The goal of this project is to preserve the way people talk everyday Tlingit. We’ll video-record you and your chosen friends in conversation. We’ll also record any other language material you suggest. We’ll make CDs of your recording. You will get a copy. The recordings will be used for language learning by future generations and for study by linguists. You will be paid, working in conversation pairs so that recordings will document people conversing about common daily activities in a variety of settings such as fishing, camping, home repair, card playing, beach combing, anywhere the language is in use and people are willing. You speakers will say whatever you want to say. It will take a little while before we all can carry on naturally while the camera is on. We’ll record for as long as everyone feels comfortable. After each recording session, we will set up a time to listen to the Tlingit recordings so that speakers can give English translations. All speakers are invited to participate in the project.
I jeeyís áyá.
This is for you.
Ijigax̱duḵéi, ách áwé wé xʼúx'.
You are going to get paid, thatʼs why (you sign) the paper.
Chʼas sign-x̱ x̱waliyéx̱.
I just used my signature.
Yéi á.
Thatʼs it.
Daa sáwé {kax̱} kax̱toolneek?
What will we talk about?
Uh, anything you like.
Whatever you guys want to talk about.
Aa. Kei áa nawát, Xoonaax'.
Growing up there, in Hoonah.
Um, can I, growing up in Hoonah is what she said.
Oh, growing up in Hoonah.
Thatʼd be great!
Can I just, can I just show you what weʼre doing here, what Iʼm doing?
Someone offered to teach me but I was, I didnʼt listen.
Yeah. Itʼs a lot of work when you first learn. But once you get the hang of it, when it clicks, itʼs just like, oh, ok.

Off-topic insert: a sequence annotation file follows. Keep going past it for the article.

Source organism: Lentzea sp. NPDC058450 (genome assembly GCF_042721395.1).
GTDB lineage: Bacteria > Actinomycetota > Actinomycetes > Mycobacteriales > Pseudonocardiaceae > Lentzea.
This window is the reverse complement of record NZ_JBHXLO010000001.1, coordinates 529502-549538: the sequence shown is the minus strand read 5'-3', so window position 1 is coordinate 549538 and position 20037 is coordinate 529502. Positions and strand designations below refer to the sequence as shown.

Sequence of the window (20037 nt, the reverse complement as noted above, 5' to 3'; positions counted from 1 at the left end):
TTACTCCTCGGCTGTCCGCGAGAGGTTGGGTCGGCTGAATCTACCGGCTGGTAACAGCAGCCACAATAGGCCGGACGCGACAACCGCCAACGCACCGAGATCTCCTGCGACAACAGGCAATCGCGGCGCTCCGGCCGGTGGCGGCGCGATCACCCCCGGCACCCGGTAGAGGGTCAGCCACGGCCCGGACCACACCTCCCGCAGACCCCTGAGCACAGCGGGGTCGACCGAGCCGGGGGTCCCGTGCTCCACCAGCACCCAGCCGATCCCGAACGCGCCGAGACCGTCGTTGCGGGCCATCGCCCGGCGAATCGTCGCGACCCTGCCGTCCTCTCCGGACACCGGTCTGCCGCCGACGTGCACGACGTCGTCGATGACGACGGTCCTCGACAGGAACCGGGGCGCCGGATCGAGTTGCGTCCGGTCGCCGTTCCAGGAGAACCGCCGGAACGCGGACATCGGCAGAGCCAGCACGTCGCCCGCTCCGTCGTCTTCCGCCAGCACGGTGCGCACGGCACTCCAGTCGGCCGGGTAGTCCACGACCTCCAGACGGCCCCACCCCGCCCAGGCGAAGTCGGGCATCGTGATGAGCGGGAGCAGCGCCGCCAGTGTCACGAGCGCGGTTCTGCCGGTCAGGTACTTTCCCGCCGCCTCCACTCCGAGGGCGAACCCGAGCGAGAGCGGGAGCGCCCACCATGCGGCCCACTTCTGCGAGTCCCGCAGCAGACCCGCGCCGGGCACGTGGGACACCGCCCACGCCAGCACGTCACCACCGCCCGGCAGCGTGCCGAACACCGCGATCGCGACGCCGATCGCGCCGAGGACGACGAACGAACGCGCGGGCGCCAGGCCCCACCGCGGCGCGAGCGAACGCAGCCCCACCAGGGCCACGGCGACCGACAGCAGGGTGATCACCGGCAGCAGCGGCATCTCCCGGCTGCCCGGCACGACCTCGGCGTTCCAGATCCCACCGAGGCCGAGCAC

Like anything.
I think I might try and set it up so I can just sit on the couch and get everything.
Yeisú yéi jeené.
Youʼre still working.
What, what was that, Irene?
She asked me if Iʼm working.
Oh, do you want to say that again in Lingít?
Yeisú yéi jeené.
Youʼre still working.
Aaá. Chʼa yéisú yéi jix̱ané.
Yes, I am still working.
Yóo shaa shakéex'.
On top of that mountain.
What, ah, yagiyee, choose?
What day to you choose (to work).
Gwátgeen sá yéi jix̱ané gé?
When will I work?
Mom, are you able to hear ok? Can you hear ok? Do we have to talk loud?
Some. Ok. She doesnʼt have her hearing aid.
Yeah, Rick was just saying,
My hearing aid
needs repair.
Yeah, it kind of went down
Ok. Just tell us if you need us to be louder. But other than that, yeah. If you want to scoot in a little closer Lillian, thatʼs great.
Xunaa kéi nawádi ákwshé kaḵwalanéek?
Maybe Iʼll talk about growing up in Hoonah?
I saayí sá gé kakg̱eenéek?
Are you going to tell your name?
Lingít x̱ʼéináx̱ ḵa dleit ḵáa x̱ʼéináx̱.
In Tlingit and English.
Latseenkʼi Tláa yóo x̱at duwasáakw.
I am called Latseenkʼi Tláa.
Chʼa yeisú hél yan nanéich.
Itʼs not ready yet.
Tléil wáa sá utí, yáatʼaa yaa kanajúx. Du aayí yaa kanajúx.
Itʼs ok, it is running. His is running.
Sáskʼeen yáx̱,
Itʼs like Sáskʼeen,
ax̱ saayí Lingít x̱ʼéináx̱.
my Tlingit name.
Nax̱ʼsée Tláa ḵa X̱aaysneech, besides Latseenkʼi Tláa.
Nax̱ʼsée Tláa ḵa X̱aaysneech, besides Latseenkʼi Tláa.
Áwé, ah, Yéil x̱at {doo} duwasáakw.
So, uh, I am called a Raven.
Yéil tribe áwé x̱át, ḵa Ḵʼéiḵʼw Sháa.
I am Raven moiety and Sea Pigeon [kittiwake] woman [Tʼaḵdeintaan clan].
Ah, Filip(ino), ah, Ḵʼéiḵʼw Sháa áyá x̱át.
Uh, Filipino, uh, I am a Kittiwake Woman.